This is the sixth installment of the blog series Submitting Like A Man (SLAM), created by writer Mya Kagan. The project examines what happens when Mya resubmits scripts to previously rejected opportunities, this time using a man’s name. For more on SLAM, check out submittinglikeaman.com or follow @theSLAMblog or @Mya_Mya.

People who first learn about Submitting Like A Man love to ask what I'll do if (or when??) “Max” is accepted by one of the opportunities he applies to. I think this is such a popular question because it invokes images of me showing up to rehearsal donning one of those cheesy mustache and glasses disguises. I hate to disappoint you, but I won’t be pulling a Yentl.

The point of this project is not to “trick” anyone into believing I’m a man. Max is a pen name, and the reason for his existence has always been to investigate whether there would be a discrepancy in acceptances of scripts when they're submitted under his name instead of mine. “His” work is still my work, and as such, his opportunities are still my opportunities. So the answer to what I’ll do if he’s accepted is that I’ll participate.

The next question is whether or not I’ll reveal my gender. In this age of digital communication, it’s entirely possible I could remain a Banksy-esque anonymity for the entire opportunity. However, the longer I administer this project, the more I’ve come to feel strongly that it's my duty and my responsibility to SLAM to reveal my true gender to anyone who does accept one of Max’s scripts. To see what happens, and what kind of difference it makes (if any), needs to go hand-in-hand with the other goals of this project, and the experiences it allows me to have and to share.

The part that’s complicated is when to reveal my true gender. In lots of cases, I don't think I’d have the option to wait very long. Many of the opportunities on my list are fellowships or mentor programs, most of which involve an interview. Since I’m not going to do the Yentl thing, do I reveal the truth before showing up for the interview, or do I just arrive and sign in as Max? My assumption is that I'd do the latter—I'd hate for my situation to be misunderstood and my opportunity to be revoked before I can even so much as get in the door.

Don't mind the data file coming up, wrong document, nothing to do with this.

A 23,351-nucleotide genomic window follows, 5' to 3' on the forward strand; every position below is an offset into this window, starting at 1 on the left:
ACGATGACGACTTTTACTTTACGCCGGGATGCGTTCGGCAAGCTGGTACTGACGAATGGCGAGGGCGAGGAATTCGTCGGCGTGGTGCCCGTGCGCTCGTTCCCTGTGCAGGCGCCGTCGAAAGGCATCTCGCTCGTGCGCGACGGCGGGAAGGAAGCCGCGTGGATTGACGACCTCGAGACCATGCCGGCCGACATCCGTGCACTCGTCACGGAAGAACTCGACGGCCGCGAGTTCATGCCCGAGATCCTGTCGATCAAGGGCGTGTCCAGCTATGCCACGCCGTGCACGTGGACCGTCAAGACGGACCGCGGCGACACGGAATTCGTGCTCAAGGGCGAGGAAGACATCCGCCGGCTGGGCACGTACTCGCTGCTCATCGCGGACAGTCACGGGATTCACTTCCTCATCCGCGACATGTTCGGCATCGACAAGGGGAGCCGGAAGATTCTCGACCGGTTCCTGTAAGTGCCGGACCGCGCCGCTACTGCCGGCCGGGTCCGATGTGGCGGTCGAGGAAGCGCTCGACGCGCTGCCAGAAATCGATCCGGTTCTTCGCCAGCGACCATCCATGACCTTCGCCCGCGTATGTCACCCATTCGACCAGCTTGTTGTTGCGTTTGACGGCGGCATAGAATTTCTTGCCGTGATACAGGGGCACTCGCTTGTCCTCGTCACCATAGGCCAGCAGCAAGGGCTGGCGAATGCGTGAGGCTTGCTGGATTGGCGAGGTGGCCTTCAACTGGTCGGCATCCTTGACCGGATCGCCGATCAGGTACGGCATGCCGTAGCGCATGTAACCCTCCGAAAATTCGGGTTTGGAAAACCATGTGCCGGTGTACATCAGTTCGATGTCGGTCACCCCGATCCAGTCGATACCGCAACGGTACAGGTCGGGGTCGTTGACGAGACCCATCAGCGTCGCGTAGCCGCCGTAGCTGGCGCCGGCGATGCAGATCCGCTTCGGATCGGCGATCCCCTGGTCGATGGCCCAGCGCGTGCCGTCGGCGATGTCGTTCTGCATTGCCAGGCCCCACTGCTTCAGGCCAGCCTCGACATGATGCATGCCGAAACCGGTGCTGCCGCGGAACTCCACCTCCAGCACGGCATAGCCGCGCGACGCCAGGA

And this begs the question: Would I give out my real name and explain myself? Even after my gender is revealed, I could still pretend Maximilian is just the name given to me at birth. Or I could tell the opportunity about this project, which they may or may not find cool. And that raises the next issue: Even if I simply explain that Max is a pen name and my legal name is Mya, the administrators of the opportunity might know this project or otherwise Google and link it to me. I am very proud of this project, but I wouldn't want anyone to worry that I'm out to humiliate them for picking Max when they previously didn’t pick me. (I'm not.)

An artistic rendering of Max.

This is where the “what if”-possibilities start to sound like a British farce. If I reveal my actual name is Mya, and the organization knows this projects or finds it, then the biggest problem is perhaps that the cat is out of the bag on Max's real identity (“Max” is not the actual name I’m using to submit). I'd have to hope anyone involved in the opportunity would stay sworn to secrecy. Otherwise, I'd have to recreate my alternate male self all over again and begin submitting as Max II.

Last but not least is the technicality of legal names that are sometimes needed for legal reasons. From the get-go, my dad (hi dad!), who is not in the arts, has had one main concern about my undertaking of this project: What if someone likes Max’s work and makes out “the check” to the wrong name? How will I cash it and get all my riches? It would be nice if that were actually a concern; so few of the submission opportunities actually offer money that this is the one area where I consider the pseudonym vs. real name debate to be a non-issue.

In the end, the answer is that I’m going to have to play it by ear, weighing all these factors and figuring it out as I go. I see it as a combination of the “anticipate the other person’s move”-skills of chess (which I hate) and the “yes, and…”-skills of improv (which I love). At any given moment, what it comes down to is: am I at a “risk” of spoiling SLAM or of losing an opportunity by revealing my gender and/or real name? The former is the more difficult one to figure out, requiring strategy-slash-ad libbing. The latter is the one where my hope is that the answer will be a clear, solid no; the fact that I am a woman doesn’t change anything about the quality of the work, which was liked and selected, and it doesn’t make me any less worthy of the opportunity. And any organization that felt otherwise is probably not one I want to be involved in anyway.